Completing the circuit! Holy Places of the North.
Ah! Holy places, Holy images, Holy noises, Holy smells, Holy holes and Holy tombs; I have come to realise that I am not alone in my fascination with all things physically connected with holiness and especially mankind’s gifts of richness to faith in Christ. This focused fascination has enabled me to recall the sights, scents, sounds, beauty and emotions from open places, buildings, glass, ikons, incense, candles and water which have had God’s blessing and human love and be felt by some to be spiritually and physically rewarding.
Holy things allow us to examine and expand the personal relationship we have with God. Yes, I know that this is a bold statement, but even the most hardened and accomplished heretical blasphemer will recognise that God is God to most: even the unbeliever will have difficulty in describing Holy monuments as mere follies. Buildings may crumble, ikons damaged, people killed for their faith but through all of this Holiness shines through: Holiness in itself can not be destroyed.
In our everyday life we often need inspiration and Father John Musther, Orthodox priest in Cumbria has certainly taken inspiration to a new level. He has physically travelled the length and breadth of the United Kingdom which has been blessed through the ages with Holiness, in search of Holy Wells and Sacred places. He has – with some help – documented some of the best known and also some which even locals know little about and produced a beautiful book entitled:
I have witnessed this septuagenarian Priest and his Matushka, Jenny, clambering in and out of a hired boat on a rough day, bashing through tick-laden bracken, midge-ridden heather, disappearing momentarily from sight – only to reappear beaming with the satisfaction worthy of a desert father on a patronal feast day.
They have researched every iota of information about Holy Wells: the places where the faithful in a Christian environment were able to “take the water” to sustain life, to bless families and promote healthy livestock. These sources of goodness have been familiar places for the faithful to seek help and succour in times of illness, despair and anxiety. Fundamentally more important is that Fr John and Jenny have petitioned our Holy Saints in each of these Holy Places thus keeping alive the Holy traditions of the church and blessing those who follow their spiritual example and by re-establishing the connection: completing the circuit!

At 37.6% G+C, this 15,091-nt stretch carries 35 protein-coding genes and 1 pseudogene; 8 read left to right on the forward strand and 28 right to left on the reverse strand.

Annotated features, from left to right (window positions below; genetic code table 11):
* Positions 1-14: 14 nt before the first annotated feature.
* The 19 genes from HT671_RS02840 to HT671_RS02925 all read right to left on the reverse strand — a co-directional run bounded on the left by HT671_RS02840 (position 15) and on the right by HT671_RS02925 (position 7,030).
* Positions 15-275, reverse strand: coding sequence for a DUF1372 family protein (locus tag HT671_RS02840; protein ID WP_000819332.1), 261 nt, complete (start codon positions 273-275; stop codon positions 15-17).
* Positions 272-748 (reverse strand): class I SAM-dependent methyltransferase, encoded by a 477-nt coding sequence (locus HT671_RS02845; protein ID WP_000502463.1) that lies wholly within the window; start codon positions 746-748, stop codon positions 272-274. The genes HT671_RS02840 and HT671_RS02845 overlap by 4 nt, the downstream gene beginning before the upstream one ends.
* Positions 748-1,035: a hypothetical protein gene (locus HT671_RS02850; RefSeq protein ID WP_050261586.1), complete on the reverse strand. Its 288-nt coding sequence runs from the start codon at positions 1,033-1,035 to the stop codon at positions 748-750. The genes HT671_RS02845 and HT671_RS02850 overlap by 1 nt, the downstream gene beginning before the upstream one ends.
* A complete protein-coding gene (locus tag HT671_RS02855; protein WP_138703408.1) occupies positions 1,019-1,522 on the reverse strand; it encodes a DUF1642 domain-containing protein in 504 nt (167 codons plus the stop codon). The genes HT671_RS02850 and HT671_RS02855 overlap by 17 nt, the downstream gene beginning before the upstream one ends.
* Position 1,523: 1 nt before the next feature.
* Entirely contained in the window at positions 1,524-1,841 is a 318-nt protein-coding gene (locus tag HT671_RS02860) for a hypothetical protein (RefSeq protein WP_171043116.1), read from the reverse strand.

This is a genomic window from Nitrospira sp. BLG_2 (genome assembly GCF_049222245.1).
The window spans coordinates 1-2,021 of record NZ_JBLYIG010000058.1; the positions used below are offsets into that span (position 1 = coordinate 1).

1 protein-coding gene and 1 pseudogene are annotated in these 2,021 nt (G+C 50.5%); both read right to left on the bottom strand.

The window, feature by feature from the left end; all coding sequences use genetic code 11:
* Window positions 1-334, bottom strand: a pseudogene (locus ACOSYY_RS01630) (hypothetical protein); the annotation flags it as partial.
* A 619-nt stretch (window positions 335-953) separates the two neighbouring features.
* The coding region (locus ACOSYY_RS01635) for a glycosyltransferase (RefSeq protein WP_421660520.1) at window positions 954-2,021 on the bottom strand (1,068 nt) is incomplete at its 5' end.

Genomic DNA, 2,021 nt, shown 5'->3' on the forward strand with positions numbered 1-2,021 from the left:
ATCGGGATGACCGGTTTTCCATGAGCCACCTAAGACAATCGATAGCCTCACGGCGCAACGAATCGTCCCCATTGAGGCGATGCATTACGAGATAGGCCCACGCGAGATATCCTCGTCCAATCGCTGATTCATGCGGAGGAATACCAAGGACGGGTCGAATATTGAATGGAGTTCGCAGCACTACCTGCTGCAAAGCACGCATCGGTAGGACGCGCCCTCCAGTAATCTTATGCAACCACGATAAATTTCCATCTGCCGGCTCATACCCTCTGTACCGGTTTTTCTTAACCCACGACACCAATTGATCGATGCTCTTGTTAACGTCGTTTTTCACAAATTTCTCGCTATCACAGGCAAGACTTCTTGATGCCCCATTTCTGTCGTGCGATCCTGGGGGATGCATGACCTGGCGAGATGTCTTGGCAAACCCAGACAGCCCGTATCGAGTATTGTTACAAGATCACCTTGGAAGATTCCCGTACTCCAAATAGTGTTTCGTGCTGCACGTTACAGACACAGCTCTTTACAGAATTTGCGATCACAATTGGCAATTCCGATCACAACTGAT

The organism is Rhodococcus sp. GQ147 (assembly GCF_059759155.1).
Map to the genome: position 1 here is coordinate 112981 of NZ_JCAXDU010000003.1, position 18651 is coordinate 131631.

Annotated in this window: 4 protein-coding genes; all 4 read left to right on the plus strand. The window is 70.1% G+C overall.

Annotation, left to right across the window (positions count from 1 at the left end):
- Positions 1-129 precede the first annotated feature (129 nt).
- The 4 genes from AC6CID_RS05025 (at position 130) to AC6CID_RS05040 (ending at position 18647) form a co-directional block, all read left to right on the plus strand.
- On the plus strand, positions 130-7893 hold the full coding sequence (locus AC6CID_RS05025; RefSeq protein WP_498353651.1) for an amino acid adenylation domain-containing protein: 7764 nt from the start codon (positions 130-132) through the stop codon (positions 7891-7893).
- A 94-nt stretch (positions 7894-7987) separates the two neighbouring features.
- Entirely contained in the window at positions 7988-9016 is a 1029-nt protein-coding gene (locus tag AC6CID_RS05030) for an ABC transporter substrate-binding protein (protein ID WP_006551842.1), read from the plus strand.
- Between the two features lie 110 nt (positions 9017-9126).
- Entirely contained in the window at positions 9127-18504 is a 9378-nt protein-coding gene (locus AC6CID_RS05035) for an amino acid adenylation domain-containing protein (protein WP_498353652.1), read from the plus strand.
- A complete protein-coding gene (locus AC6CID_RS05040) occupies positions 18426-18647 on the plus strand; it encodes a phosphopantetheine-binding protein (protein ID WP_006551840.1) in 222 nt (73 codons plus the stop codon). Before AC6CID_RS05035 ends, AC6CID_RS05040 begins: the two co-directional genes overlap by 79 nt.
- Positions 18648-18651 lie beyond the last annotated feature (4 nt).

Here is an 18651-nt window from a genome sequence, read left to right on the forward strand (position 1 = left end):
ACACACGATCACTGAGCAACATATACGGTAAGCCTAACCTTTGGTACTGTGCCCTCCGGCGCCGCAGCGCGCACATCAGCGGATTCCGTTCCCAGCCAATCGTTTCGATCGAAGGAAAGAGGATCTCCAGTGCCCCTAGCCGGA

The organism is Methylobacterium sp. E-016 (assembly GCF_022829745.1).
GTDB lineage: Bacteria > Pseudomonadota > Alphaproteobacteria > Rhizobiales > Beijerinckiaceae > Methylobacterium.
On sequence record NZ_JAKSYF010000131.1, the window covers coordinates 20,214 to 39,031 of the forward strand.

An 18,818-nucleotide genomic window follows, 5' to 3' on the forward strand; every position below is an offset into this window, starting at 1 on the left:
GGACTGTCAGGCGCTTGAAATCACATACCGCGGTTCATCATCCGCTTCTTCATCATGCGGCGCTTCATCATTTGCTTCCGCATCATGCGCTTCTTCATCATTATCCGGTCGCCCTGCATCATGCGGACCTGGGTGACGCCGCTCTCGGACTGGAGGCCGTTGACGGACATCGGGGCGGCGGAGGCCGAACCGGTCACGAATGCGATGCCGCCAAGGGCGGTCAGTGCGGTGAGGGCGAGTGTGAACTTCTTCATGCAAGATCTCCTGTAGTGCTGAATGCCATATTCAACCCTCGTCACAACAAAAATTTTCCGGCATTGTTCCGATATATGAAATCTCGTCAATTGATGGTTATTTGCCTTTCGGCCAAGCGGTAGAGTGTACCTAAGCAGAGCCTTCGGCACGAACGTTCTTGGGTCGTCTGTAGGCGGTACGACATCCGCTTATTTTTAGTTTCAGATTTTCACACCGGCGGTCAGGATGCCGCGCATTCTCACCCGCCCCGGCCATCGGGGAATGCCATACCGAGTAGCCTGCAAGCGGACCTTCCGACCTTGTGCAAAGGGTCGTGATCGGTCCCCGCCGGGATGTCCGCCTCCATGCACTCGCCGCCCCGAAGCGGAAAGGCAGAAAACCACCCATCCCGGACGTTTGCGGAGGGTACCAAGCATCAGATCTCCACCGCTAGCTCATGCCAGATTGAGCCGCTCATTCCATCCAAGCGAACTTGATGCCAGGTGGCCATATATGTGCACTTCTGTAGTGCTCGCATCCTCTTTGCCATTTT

Here, in Moidart and Ardnamurchan we have wonderful examples, two of which I will describe now. The Holy Island of Saint Finnan is an example of the sacrifice early hermits made to pray for the world. Saint Finnan, a bishop of Columba (who may have plagiarised the Psalter which Finnan had compiled) lived for a long time – we understand – on this island in Loch Shiel. It has become a sanctuary for those who focus on peace and tranquillity – often regardless of its Holy values which nonetheless shine through any other legitimate reason for visiting.
The other example is equally tangible: heading west along the Ardnamurchan peninsula and shortly after the Glenmore Centre is a tight left hand bend and then a steep hill. Blink and you miss it: so park at the top of the hill at Ardslignish and trot back down the hill to a clear spring of excellent tasting water which is Saint Columba’s Well. There will be a small cup or jar from which you can partake of a drink and this is maintained by the guys who work for Marine Harvest who care about the history, spirituality, tradition and environment in which they live and work. Many healings and miracles have been attributed to this Holy spring which started its life at Saint Columba’s command.
Fr John has gathered vast amounts of information necessary for this book. He has paired up with Phil Cope – an expert photographer who has captured the very essence of each location….and this in itself must have been a geographical nightmare, given our latitude’s intention to keep us dank and alert to the swarming, biting beasties. In doing so he gives to us the benefit of his mastery in framing the mood, love and richness of each Holy place; and at the same time cataloguing the enlightening reality of “then” and “now”.
“We give to God of our riches, because we in ourselves are very poor!” (Abbess Thekla)
A truly magnificent tome indeed.
Fr Christopher 28th March 2018